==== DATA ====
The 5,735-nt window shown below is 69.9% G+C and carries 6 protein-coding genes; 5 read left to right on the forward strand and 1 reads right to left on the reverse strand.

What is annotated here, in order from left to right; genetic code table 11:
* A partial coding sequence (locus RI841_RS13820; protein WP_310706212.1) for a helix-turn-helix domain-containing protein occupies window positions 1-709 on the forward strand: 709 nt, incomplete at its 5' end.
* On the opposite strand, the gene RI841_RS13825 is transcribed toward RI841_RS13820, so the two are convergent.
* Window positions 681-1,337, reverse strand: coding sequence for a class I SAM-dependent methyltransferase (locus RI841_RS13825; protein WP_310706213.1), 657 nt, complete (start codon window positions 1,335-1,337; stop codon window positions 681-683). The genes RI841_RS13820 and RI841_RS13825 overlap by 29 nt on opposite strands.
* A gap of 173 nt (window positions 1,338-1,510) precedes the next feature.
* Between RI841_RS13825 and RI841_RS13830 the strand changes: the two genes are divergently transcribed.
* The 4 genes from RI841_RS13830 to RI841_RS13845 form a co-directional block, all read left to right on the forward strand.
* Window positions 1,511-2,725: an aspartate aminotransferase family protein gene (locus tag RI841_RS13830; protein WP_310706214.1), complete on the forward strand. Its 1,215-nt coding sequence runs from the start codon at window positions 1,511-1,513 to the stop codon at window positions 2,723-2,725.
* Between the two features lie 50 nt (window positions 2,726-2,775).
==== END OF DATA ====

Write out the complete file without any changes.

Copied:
The 5,735-nt window shown below is 69.9% G+C and carries 6 protein-coding genes; 5 read left to right on the forward strand and 1 reads right to left on the reverse strand.

What is annotated here, in order from left to right; genetic code table 11:
* A partial coding sequence (locus RI841_RS13820; protein WP_310706212.1) for a helix-turn-helix domain-containing protein occupies window positions 1-709 on the forward strand: 709 nt, incomplete at its 5' end.
* On the opposite strand, the gene RI841_RS13825 is transcribed toward RI841_RS13820, so the two are convergent.
* Window positions 681-1,337, reverse strand: coding sequence for a class I SAM-dependent methyltransferase (locus RI841_RS13825; protein WP_310706213.1), 657 nt, complete (start codon window positions 1,335-1,337; stop codon window positions 681-683). The genes RI841_RS13820 and RI841_RS13825 overlap by 29 nt on opposite strands.
* A gap of 173 nt (window positions 1,338-1,510) precedes the next feature.
* Between RI841_RS13825 and RI841_RS13830 the strand changes: the two genes are divergently transcribed.
* The 4 genes from RI841_RS13830 to RI841_RS13845 form a co-directional block, all read left to right on the forward strand.
* Window positions 1,511-2,725: an aspartate aminotransferase family protein gene (locus tag RI841_RS13830; protein WP_310706214.1), complete on the forward strand. Its 1,215-nt coding sequence runs from the start codon at window positions 1,511-1,513 to the stop codon at window positions 2,723-2,725.
* Between the two features lie 50 nt (window positions 2,726-2,775).